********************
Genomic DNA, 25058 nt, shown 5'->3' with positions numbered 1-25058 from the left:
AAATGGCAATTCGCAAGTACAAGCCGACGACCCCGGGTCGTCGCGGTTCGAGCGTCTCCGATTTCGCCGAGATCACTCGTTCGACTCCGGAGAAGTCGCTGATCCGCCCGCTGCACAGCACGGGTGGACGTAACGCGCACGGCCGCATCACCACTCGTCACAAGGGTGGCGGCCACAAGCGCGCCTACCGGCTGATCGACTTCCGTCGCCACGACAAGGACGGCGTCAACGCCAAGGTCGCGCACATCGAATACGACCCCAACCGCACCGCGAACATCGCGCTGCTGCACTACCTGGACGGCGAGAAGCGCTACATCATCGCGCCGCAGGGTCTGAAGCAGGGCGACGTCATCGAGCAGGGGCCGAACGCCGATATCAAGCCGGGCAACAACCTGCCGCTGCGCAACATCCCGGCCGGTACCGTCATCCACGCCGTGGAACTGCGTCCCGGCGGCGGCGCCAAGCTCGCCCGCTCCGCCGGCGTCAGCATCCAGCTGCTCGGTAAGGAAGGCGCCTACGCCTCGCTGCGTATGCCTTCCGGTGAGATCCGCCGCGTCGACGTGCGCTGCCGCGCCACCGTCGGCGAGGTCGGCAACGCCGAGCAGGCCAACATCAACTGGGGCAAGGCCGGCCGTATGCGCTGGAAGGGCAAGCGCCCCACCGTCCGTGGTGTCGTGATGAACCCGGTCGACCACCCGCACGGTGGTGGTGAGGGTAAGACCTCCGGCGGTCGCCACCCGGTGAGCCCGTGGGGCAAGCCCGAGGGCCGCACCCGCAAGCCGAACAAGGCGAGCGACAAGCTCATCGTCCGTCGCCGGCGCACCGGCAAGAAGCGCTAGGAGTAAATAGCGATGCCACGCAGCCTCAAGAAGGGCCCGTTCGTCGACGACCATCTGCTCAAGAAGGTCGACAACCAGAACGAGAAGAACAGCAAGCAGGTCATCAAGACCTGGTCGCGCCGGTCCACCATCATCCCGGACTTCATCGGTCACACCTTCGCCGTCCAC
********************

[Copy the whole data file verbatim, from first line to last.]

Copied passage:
Genomic DNA, 25058 nt, shown 5'->3' with positions numbered 1-25058 from the left:
AAATGGCAATTCGCAAGTACAAGCCGACGACCCCGGGTCGTCGCGGTTCGAGCGTCTCCGATTTCGCCGAGATCACTCGTTCGACTCCGGAGAAGTCGCTGATCCGCCCGCTGCACAGCACGGGTGGACGTAACGCGCACGGCCGCATCACCACTCGTCACAAGGGTGGCGGCCACAAGCGCGCCTACCGGCTGATCGACTTCCGTCGCCACGACAAGGACGGCGTCAACGCCAAGGTCGCGCACATCGAATACGACCCCAACCGCACCGCGAACATCGCGCTGCTGCACTACCTGGACGGCGAGAAGCGCTACATCATCGCGCCGCAGGGTCTGAAGCAGGGCGACGTCATCGAGCAGGGGCCGAACGCCGATATCAAGCCGGGCAACAACCTGCCGCTGCGCAACATCCCGGCCGGTACCGTCATCCACGCCGTGGAACTGCGTCCCGGCGGCGGCGCCAAGCTCGCCCGCTCCGCCGGCGTCAGCATCCAGCTGCTCGGTAAGGAAGGCGCCTACGCCTCGCTGCGTATGCCTTCCGGTGAGATCCGCCGCGTCGACGTGCGCTGCCGCGCCACCGTCGGCGAGGTCGGCAACGCCGAGCAGGCCAACATCAACTGGGGCAAGGCCGGCCGTATGCGCTGGAAGGGCAAGCGCCCCACCGTCCGTGGTGTCGTGATGAACCCGGTCGACCACCCGCACGGTGGTGGTGAGGGTAAGACCTCCGGCGGTCGCCACCCGGTGAGCCCGTGGGGCAAGCCCGAGGGCCGCACCCGCAAGCCGAACAAGGCGAGCGACAAGCTCATCGTCCGTCGCCGGCGCACCGGCAAGAAGCGCTAGGAGTAAATAGCGATGCCACGCAGCCTCAAGAAGGGCCCGTTCGTCGACGACCATCTGCTCAAGAAGGTCGACAACCAGAACGAGAAGAACAGCAAGCAGGTCATCAAGACCTGGTCGCGCCGGTCCACCATCATCCCGGACTTCATCGGTCACACCTTCGCCGTCCAC